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ERIC Number: ED081377
Record Type: Non-Journal
Publication Date: 1970-Dec
Pages: 63
Abstractor: N/A
Reference Count: N/A
The Ph.D. Production Function: The Case at Berkeley.
Breneman, David W.
This report analyzes departmental variations in time to degree and attrition in Ph.D. programs at Berkeley. An alternative hypothesis, the Ph.D. production function, is examined by cross-section econometric analysis of 28 departments. The inputs included in the production function were student variables--quality and percent males; faculty variables--quality and number; and stipend support variables--number of T.A.'s, R.A.'s and fellowships. Estimates are given for the relative importance of each variable in explaining length of time to degree and attrition. The author argues that fellowships and research assistantships reflect the external market demand for Ph.D.'s, while teaching assistantships reflect the university's internal demand for instructional support. The production function and behavioral hypotheses are integrated by relating departmental differences in resources to an index of excess demand for Ph.D.'s by field. The author suggests that the production function hypothesis may be misleading, for increased resources unaccompanied by increased market demand may not lead to increased Ph.D. production. The paper concludes with an examination of the national production of new Ph.D.'s during the period 1947-1948 to 1967-68, focusing on Berkeley's relation to total supply. (Author)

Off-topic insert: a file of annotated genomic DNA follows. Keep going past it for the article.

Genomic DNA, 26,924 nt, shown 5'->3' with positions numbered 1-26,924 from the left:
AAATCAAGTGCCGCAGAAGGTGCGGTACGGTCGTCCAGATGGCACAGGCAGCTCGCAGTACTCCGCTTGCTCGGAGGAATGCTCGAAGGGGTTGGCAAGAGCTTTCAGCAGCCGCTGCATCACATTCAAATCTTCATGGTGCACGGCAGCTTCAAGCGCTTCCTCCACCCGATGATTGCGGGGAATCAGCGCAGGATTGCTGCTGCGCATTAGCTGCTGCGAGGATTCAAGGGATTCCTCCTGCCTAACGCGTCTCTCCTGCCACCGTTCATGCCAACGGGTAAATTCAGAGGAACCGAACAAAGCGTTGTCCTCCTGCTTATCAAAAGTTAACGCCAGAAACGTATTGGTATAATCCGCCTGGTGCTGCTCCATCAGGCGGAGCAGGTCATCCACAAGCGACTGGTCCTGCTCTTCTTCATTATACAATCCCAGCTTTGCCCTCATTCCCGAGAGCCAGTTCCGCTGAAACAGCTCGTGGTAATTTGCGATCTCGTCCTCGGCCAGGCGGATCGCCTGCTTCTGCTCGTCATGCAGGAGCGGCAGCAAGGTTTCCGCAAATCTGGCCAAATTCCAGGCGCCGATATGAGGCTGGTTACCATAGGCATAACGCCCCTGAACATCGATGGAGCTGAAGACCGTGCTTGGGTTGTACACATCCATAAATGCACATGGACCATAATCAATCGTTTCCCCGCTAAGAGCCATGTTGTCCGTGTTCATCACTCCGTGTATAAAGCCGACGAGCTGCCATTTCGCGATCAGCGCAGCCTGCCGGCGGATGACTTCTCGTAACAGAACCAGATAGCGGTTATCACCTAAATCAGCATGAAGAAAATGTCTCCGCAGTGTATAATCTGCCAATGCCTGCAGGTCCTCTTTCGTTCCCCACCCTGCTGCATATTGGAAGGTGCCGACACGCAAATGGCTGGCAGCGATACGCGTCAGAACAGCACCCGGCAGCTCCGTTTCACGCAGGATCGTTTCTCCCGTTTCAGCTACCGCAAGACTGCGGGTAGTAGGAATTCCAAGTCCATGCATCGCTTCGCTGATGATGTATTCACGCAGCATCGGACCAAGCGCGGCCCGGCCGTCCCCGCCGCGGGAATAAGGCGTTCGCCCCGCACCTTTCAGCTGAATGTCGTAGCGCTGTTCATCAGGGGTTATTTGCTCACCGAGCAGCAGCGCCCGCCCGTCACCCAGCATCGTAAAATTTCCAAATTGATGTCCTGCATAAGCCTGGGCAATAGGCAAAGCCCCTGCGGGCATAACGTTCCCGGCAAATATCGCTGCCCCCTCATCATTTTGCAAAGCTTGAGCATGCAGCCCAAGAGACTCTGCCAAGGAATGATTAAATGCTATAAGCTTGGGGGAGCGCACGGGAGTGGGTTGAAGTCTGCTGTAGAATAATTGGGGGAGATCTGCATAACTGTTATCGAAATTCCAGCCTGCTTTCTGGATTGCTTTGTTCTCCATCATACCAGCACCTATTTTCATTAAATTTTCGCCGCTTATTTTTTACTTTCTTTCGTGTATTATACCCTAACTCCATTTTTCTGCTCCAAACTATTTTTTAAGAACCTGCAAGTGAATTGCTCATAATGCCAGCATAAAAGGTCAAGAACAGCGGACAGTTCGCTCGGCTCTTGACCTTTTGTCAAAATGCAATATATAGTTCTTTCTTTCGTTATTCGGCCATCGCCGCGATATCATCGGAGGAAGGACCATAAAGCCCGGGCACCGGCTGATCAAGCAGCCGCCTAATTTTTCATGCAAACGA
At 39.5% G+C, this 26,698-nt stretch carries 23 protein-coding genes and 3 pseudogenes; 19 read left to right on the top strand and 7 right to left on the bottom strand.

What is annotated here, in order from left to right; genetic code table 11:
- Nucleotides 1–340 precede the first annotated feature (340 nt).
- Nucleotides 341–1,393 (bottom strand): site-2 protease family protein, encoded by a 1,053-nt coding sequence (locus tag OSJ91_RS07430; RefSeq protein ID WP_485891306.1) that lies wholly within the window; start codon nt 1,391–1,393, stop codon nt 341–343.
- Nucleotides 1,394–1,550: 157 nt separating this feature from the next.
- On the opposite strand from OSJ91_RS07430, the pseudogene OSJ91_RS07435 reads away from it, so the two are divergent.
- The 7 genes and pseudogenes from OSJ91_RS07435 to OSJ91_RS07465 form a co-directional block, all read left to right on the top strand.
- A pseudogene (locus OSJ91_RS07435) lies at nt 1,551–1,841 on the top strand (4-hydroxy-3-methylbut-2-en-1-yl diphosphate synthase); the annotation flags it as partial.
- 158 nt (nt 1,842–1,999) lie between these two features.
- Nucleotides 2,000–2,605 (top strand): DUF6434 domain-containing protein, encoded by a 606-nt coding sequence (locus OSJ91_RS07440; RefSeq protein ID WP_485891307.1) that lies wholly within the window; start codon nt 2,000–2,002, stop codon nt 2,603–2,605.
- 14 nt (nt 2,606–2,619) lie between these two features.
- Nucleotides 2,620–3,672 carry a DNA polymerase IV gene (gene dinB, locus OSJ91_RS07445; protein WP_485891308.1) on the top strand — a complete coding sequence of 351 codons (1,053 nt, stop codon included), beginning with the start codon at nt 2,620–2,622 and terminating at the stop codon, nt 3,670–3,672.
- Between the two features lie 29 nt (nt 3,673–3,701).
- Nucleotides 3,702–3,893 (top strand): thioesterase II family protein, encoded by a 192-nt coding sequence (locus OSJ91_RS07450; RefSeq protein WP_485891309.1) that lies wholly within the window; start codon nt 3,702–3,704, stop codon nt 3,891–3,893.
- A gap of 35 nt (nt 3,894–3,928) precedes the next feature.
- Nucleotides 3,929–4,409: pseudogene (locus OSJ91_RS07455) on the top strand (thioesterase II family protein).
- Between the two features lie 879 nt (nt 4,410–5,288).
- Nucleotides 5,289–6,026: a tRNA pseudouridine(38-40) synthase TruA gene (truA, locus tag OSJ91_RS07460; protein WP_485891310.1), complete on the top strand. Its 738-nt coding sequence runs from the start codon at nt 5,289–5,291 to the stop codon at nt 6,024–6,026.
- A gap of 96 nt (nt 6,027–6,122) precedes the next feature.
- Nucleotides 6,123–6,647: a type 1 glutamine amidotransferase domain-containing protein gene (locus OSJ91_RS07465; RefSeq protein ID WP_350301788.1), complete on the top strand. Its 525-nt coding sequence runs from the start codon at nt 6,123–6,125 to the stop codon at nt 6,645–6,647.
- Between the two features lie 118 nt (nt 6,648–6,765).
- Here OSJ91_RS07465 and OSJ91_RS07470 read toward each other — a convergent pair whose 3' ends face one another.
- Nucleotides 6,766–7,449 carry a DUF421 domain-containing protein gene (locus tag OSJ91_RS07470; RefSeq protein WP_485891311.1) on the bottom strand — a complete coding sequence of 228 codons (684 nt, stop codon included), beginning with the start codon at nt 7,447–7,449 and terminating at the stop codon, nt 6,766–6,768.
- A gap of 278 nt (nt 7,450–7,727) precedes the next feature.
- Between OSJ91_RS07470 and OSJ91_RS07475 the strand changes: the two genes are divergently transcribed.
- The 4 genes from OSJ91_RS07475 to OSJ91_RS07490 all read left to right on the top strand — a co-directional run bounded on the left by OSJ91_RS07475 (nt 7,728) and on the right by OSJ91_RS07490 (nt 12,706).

Ford Foundation, 2288 Fulton Street, Berkeley, California 94720
Publication Type: N/A
Education Level: N/A
Audience: N/A
Language: N/A
Sponsor: Ford Foundation, New York, NY.
Authoring Institution: California Univ., Berkeley. Ford Foundation Program for Research in Univ. Administration.